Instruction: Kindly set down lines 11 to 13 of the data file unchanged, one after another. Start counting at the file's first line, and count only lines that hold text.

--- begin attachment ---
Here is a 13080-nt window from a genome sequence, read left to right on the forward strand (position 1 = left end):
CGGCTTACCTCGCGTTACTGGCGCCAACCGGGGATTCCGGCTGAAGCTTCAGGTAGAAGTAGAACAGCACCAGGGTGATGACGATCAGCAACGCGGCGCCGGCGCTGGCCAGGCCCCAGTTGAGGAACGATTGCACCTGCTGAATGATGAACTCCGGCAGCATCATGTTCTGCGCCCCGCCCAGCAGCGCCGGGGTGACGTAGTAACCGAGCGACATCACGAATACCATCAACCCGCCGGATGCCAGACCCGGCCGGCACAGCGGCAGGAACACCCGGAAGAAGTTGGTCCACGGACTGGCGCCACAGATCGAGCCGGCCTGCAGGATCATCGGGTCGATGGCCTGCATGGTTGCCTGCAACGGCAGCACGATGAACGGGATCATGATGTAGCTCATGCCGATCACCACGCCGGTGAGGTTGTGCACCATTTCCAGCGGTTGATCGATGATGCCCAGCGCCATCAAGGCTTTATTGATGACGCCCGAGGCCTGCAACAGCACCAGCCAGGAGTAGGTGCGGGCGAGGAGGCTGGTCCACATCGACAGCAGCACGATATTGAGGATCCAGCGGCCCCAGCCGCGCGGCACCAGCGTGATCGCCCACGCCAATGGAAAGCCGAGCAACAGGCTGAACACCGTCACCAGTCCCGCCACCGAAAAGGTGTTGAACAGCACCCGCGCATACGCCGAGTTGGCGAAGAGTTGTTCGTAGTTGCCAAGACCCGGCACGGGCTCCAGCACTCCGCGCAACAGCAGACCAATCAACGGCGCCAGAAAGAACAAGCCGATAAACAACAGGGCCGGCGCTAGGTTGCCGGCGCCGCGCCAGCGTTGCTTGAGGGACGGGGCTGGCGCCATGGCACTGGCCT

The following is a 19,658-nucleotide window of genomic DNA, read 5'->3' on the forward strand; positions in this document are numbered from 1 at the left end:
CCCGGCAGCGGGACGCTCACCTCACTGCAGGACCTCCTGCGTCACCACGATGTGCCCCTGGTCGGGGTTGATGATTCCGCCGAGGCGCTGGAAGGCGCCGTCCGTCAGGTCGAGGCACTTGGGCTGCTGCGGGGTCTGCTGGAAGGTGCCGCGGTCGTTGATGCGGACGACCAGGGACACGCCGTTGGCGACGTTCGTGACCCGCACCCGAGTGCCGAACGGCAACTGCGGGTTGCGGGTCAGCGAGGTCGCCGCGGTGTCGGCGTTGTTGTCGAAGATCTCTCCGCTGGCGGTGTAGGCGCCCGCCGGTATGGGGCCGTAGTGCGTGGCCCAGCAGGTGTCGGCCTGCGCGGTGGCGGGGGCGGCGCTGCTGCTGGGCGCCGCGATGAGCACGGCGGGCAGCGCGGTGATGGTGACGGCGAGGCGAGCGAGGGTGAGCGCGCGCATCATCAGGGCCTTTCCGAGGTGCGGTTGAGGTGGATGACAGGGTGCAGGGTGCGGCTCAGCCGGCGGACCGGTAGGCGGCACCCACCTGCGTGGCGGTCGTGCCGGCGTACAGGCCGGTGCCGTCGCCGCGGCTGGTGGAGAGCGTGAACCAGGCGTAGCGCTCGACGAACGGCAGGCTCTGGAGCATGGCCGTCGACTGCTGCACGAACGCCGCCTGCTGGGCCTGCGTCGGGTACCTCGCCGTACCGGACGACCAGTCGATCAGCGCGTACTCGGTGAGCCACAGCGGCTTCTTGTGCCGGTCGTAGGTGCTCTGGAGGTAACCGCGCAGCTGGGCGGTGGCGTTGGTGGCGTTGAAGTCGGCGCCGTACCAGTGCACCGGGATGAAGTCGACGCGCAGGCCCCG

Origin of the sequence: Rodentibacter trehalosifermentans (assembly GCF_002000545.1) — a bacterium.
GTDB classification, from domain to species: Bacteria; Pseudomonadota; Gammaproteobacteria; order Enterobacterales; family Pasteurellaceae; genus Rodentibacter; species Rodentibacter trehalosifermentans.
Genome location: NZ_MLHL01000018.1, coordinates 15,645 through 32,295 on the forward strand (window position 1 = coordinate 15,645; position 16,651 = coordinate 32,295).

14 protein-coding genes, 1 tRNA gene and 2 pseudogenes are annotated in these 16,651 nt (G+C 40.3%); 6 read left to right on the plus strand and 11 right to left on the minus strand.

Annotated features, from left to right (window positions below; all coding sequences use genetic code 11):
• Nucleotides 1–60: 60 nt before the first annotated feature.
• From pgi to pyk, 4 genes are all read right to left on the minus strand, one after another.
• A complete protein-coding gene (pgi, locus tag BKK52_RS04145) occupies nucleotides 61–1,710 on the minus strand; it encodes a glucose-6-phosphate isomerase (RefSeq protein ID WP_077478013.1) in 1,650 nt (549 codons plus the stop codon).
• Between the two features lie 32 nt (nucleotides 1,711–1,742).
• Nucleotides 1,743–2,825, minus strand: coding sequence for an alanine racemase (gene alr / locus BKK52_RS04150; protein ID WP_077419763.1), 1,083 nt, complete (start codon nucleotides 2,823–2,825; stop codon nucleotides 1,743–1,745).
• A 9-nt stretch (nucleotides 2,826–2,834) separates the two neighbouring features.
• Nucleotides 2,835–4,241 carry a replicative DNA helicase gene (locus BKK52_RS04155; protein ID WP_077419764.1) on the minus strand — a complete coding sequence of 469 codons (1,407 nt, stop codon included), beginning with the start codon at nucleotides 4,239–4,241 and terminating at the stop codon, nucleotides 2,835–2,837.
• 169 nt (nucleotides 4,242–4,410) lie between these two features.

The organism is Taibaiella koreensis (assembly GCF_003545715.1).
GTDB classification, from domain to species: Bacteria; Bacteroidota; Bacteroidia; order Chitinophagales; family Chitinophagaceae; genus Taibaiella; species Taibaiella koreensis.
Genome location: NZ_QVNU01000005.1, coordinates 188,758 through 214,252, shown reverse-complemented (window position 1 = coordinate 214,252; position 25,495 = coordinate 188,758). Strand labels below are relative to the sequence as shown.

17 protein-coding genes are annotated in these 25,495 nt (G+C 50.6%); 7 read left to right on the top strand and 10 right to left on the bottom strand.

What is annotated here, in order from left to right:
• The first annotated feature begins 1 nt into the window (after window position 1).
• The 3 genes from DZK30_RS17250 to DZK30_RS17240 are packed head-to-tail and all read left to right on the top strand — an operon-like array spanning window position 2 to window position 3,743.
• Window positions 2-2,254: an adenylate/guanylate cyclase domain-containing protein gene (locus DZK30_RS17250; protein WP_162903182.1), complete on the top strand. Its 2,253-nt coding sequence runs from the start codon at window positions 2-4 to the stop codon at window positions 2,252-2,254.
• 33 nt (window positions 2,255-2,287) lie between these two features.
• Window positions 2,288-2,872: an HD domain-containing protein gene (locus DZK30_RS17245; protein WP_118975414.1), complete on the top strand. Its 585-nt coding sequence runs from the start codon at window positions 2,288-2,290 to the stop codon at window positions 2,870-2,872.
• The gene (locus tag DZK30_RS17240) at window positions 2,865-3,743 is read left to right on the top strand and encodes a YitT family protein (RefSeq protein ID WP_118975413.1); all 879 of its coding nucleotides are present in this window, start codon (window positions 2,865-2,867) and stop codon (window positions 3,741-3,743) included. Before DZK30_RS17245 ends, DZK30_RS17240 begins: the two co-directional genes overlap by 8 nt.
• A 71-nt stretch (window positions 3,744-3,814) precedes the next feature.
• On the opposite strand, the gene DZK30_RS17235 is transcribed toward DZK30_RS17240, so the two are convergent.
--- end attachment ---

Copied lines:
• From pgi to pyk, 4 genes are all read right to left on the minus strand, one after another.
• A complete protein-coding gene (pgi, locus tag BKK52_RS04145) occupies nucleotides 61–1,710 on the minus strand; it encodes a glucose-6-phosphate isomerase (RefSeq protein ID WP_077478013.1) in 1,650 nt (549 codons plus the stop codon).
• Between the two features lie 32 nt (nucleotides 1,711–1,742).